3. Eat at home.
You should see me struggle to order in a restaurant. I can’t order anything with meat in it because most restaurants serve CAFO meat. If you have never heard the term, CAFO stands for “concentrated animal feeding operation”—and horrifying animal cruelty (gestation crates, standing in feces, tail docking and on and on). Same with eggs. I eat pastured eggs only and at $7 a dozen, I’m pretty sure the diner down the street doesn’t make its omelettes with them. Falafel will often do, unless the restaurant serves it inside a disposable container. Disposables in restaurants can send me over the edge.
At one sit down restaurant over Christmas, my waiter served my tea in a paper cup, inserted inside another paper cup, cinched around the middle with a cardboard sleeve to prevent me from burning myself and suing the owners, all topped with a plastic lid. The cup featured printed slogans about Earth Day all over it. I almost lost it and may have sworn in front of small children. I haven’t returned since (perhaps to the staff’s relief). I had always received my tea in glass mugs previously at this restaurant. Why all the paper and plastic?
I have found that Indian food works best for me when eating out—I can enjoy chana masala relatively guilt free. But the chana masala I make at home produces no waste. The restaurant? Show me a restaurant without a huge dumpster out back. Plus my food usually tastes better.
4. Use everything.
I have always thought of myself as thrifty, but compared to my grandmothers, in the past I have wasted lots of perfectly good food. As I continue down this path toward ever-increasing self-reliance and sustainability, I keep finding ways to go deeper. Today I make food from what most people would consider garbage at worst, compost at best:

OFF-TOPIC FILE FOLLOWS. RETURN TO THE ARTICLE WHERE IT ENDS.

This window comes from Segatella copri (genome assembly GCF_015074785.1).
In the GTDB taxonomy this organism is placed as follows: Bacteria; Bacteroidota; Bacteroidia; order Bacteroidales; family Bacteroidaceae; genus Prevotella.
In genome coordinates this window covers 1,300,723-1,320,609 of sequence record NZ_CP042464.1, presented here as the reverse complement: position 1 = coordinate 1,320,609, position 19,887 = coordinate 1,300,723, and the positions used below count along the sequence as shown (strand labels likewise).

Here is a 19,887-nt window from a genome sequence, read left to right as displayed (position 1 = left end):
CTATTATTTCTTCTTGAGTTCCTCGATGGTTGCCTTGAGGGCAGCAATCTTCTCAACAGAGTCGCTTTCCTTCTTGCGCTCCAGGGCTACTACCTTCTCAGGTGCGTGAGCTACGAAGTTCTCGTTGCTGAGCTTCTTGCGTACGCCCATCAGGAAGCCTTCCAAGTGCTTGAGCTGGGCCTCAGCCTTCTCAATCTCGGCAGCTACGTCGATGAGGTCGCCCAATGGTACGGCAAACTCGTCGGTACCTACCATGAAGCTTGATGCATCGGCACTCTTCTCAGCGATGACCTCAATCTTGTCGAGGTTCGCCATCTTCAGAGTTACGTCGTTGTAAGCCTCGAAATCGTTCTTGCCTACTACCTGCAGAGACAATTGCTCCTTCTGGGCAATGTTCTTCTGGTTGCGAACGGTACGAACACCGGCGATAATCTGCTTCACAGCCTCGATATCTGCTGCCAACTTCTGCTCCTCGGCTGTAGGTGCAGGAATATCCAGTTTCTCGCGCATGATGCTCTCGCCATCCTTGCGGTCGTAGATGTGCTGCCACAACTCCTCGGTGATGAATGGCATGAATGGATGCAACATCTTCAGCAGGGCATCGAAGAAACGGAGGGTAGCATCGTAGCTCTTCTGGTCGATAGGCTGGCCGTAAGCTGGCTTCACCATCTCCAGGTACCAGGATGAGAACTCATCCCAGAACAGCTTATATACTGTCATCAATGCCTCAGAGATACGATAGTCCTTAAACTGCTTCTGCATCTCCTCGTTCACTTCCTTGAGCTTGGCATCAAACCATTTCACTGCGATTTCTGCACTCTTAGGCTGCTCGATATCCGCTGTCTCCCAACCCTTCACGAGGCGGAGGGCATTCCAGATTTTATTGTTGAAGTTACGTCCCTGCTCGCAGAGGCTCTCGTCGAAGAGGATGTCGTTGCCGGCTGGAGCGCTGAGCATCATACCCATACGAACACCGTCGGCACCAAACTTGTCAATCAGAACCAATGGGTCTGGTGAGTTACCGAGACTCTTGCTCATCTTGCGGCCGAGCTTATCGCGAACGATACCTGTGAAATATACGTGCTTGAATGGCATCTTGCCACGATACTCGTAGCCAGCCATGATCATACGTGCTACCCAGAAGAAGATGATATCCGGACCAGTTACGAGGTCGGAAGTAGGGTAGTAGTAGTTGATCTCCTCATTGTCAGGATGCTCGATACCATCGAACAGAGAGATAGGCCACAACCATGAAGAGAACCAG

- Vegetable broth from scraps I store in the freezer until I have a pile
- Bone broth from bones I store in the freezer until I have a pile
- Bread crumbs from stale bread (stale bread has so many uses)
- Watermelon rind pickles
- Fried potato skins
- Lard from free pork fat my butcher otherwise throws in the garbage
- Scrap vinegar
- Candied citrus peels
- Chai with citrus peels
That’s a pile of food!
5. Make rags out of, well, rags.
If you are male and follow my blog, I know you’re the type of man who can handle this one.
When I was pregnant with my younger daughter Charlotte, I bought flannel fabric to sew receiving blankets. After we no longer needed the receiving blankets, I cut them up and used the fabric to sew reusable menstrual pads. They work really well. I have made thick pads and thin panty shields as well. Every 28 days, about $5 stays in my pocket. Over the past seven or eight years, that has added up to hundreds of dollars.
Soak the pads in a bucket after use and you can nourish your plants with the mineral-rich water. Even here in hippie, lefty Northern California, some of my otherwise very progressive friends find all of this utterly revolting. Sigh. We have a long way to go.
I wish I could include “grow my own food” on this list. We do however have a CSA here at the intentional community where I live, which now offers delicious eggs from very happy chickens.
What’s on your list that I should add to mine?